In all honesty, if I was to think about that stuff too much I think it might paralyse me and I wouldn’t be able to write a note! I guess I usually just try to focus on trying to build a film and score that the director, producers, and myself feel tells the story in the best way. And the hope is that if we stay true to the language we create, the rules we set ourselves for each project, and always try to follow the integrity of the story and its characters, then hopefully the audience will also be on board. That way it becomes more about the story and less about everything else. I’m thrilled to be involved with projects that have been so well received, especially when they’re about such incredible real-life heroes. It’s super rewarding and gives so much energy to keep trying to do more good work.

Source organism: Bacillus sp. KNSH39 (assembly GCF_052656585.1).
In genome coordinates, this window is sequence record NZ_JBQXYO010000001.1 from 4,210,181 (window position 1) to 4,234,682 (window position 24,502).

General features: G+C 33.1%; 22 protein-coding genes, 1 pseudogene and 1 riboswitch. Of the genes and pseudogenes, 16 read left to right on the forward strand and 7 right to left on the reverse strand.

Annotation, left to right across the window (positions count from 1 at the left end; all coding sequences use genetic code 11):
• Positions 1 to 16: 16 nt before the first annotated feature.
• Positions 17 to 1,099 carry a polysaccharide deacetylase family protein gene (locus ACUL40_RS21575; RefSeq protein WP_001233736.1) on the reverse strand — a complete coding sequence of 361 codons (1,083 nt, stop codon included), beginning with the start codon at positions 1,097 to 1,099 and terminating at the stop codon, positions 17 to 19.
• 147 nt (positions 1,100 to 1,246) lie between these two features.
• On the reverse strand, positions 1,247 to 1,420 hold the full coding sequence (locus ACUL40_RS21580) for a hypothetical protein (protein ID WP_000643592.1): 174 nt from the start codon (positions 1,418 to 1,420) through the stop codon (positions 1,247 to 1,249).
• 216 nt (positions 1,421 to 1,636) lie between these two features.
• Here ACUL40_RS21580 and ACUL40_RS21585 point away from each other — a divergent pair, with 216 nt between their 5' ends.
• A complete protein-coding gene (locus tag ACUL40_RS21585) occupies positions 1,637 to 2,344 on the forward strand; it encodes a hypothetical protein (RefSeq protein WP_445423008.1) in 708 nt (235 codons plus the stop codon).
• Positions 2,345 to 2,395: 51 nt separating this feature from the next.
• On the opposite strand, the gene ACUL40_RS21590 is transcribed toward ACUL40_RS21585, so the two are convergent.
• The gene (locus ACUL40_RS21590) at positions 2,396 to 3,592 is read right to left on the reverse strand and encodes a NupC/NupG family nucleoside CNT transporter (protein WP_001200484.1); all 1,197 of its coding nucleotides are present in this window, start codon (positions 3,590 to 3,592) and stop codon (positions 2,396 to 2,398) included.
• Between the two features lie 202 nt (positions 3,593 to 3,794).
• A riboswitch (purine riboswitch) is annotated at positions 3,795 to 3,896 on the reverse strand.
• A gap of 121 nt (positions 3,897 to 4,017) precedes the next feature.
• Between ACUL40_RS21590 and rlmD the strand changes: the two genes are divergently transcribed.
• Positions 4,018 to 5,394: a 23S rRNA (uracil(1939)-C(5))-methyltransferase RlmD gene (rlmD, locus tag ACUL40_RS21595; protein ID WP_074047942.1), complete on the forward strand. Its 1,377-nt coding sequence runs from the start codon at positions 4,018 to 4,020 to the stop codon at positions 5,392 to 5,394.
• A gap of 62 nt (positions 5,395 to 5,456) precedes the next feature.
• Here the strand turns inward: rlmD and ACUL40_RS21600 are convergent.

Congratulations on having Scrapper premiere at Sundance 2023, do you ever get nervous ahead of a new film being screened?
Thanks so much! The fact that the film premiered at Sundance was already so special, but the fact that it then went on to win the Grand Jury Prize is even more incredible. Am very excited for the wider public to be able to see the film. And yes 100%, I get equally as excited and nervous whenever I first see a film I’ve worked on with an audience.
What is that feeling like being able to be in a cinema with an audience and watching them react to your music?
It’s my favourite part of the whole experience of scoring a film. Going to the cinema is like magic to me, so being a part of creating a special experience for others is really inspiring. I feel like I learn so much from those experiences too. When you watch a film and listen to your music with someone else, it’s like you see and hear it all properly for the first time. It’s a really interesting thing.